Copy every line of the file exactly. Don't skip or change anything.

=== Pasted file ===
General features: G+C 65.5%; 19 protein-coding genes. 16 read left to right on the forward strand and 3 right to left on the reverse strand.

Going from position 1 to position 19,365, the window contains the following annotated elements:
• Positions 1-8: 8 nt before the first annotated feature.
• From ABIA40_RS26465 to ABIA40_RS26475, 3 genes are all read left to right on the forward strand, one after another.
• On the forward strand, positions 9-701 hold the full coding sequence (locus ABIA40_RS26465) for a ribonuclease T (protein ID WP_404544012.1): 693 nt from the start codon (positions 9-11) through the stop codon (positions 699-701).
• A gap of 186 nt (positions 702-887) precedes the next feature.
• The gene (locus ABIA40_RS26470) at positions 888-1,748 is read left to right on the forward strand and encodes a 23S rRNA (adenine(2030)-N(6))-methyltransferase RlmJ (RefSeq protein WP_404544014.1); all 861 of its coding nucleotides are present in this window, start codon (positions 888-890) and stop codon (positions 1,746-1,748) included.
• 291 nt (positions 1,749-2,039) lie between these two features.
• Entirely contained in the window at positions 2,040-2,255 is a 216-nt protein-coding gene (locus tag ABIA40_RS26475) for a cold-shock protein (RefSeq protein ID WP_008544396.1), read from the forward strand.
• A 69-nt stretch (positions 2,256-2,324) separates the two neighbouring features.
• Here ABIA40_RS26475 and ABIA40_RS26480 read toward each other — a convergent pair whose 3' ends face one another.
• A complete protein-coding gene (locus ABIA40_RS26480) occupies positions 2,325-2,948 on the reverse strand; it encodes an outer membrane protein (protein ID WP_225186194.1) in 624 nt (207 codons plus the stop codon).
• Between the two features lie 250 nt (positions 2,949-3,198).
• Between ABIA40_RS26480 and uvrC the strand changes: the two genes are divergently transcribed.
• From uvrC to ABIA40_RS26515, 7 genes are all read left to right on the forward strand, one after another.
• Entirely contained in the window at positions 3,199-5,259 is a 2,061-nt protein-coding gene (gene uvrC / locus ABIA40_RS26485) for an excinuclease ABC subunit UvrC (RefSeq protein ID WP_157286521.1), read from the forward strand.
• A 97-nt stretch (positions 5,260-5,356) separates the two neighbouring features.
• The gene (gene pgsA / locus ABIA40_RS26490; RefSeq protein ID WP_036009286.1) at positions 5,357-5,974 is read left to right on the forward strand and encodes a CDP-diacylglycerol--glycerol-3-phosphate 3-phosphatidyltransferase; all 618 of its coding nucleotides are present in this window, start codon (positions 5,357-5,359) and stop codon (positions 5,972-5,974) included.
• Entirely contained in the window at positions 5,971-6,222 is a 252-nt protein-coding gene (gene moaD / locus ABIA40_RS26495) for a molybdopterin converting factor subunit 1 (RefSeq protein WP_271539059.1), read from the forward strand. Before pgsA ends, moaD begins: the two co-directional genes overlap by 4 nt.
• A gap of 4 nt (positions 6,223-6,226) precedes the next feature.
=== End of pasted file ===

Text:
General features: G+C 65.5%; 19 protein-coding genes. 16 read left to right on the forward strand and 3 right to left on the reverse strand.

Going from position 1 to position 19,365, the window contains the following annotated elements:
• Positions 1-8: 8 nt before the first annotated feature.
• From ABIA40_RS26465 to ABIA40_RS26475, 3 genes are all read left to right on the forward strand, one after another.
• On the forward strand, positions 9-701 hold the full coding sequence (locus ABIA40_RS26465) for a ribonuclease T (protein ID WP_404544012.1): 693 nt from the start codon (positions 9-11) through the stop codon (positions 699-701).
• A gap of 186 nt (positions 702-887) precedes the next feature.
• The gene (locus ABIA40_RS26470) at positions 888-1,748 is read left to right on the forward strand and encodes a 23S rRNA (adenine(2030)-N(6))-methyltransferase RlmJ (RefSeq protein WP_404544014.1); all 861 of its coding nucleotides are present in this window, start codon (positions 888-890) and stop codon (positions 1,746-1,748) included.
• 291 nt (positions 1,749-2,039) lie between these two features.
• Entirely contained in the window at positions 2,040-2,255 is a 216-nt protein-coding gene (locus tag ABIA40_RS26475) for a cold-shock protein (RefSeq protein ID WP_008544396.1), read from the forward strand.
• A 69-nt stretch (positions 2,256-2,324) separates the two neighbouring features.
• Here ABIA40_RS26475 and ABIA40_RS26480 read toward each other — a convergent pair whose 3' ends face one another.
• A complete protein-coding gene (locus ABIA40_RS26480) occupies positions 2,325-2,948 on the reverse strand; it encodes an outer membrane protein (protein ID WP_225186194.1) in 624 nt (207 codons plus the stop codon).
• Between the two features lie 250 nt (positions 2,949-3,198).
• Between ABIA40_RS26480 and uvrC the strand changes: the two genes are divergently transcribed.
• From uvrC to ABIA40_RS26515, 7 genes are all read left to right on the forward strand, one after another.
• Entirely contained in the window at positions 3,199-5,259 is a 2,061-nt protein-coding gene (gene uvrC / locus ABIA40_RS26485) for an excinuclease ABC subunit UvrC (RefSeq protein ID WP_157286521.1), read from the forward strand.
• A 97-nt stretch (positions 5,260-5,356) separates the two neighbouring features.
• The gene (gene pgsA / locus ABIA40_RS26490; RefSeq protein ID WP_036009286.1) at positions 5,357-5,974 is read left to right on the forward strand and encodes a CDP-diacylglycerol--glycerol-3-phosphate 3-phosphatidyltransferase; all 618 of its coding nucleotides are present in this window, start codon (positions 5,357-5,359) and stop codon (positions 5,972-5,974) included.
• Entirely contained in the window at positions 5,971-6,222 is a 252-nt protein-coding gene (gene moaD / locus ABIA40_RS26495) for a molybdopterin converting factor subunit 1 (RefSeq protein WP_271539059.1), read from the forward strand. Before pgsA ends, moaD begins: the two co-directional genes overlap by 4 nt.
• A gap of 4 nt (positions 6,223-6,226) precedes the next feature.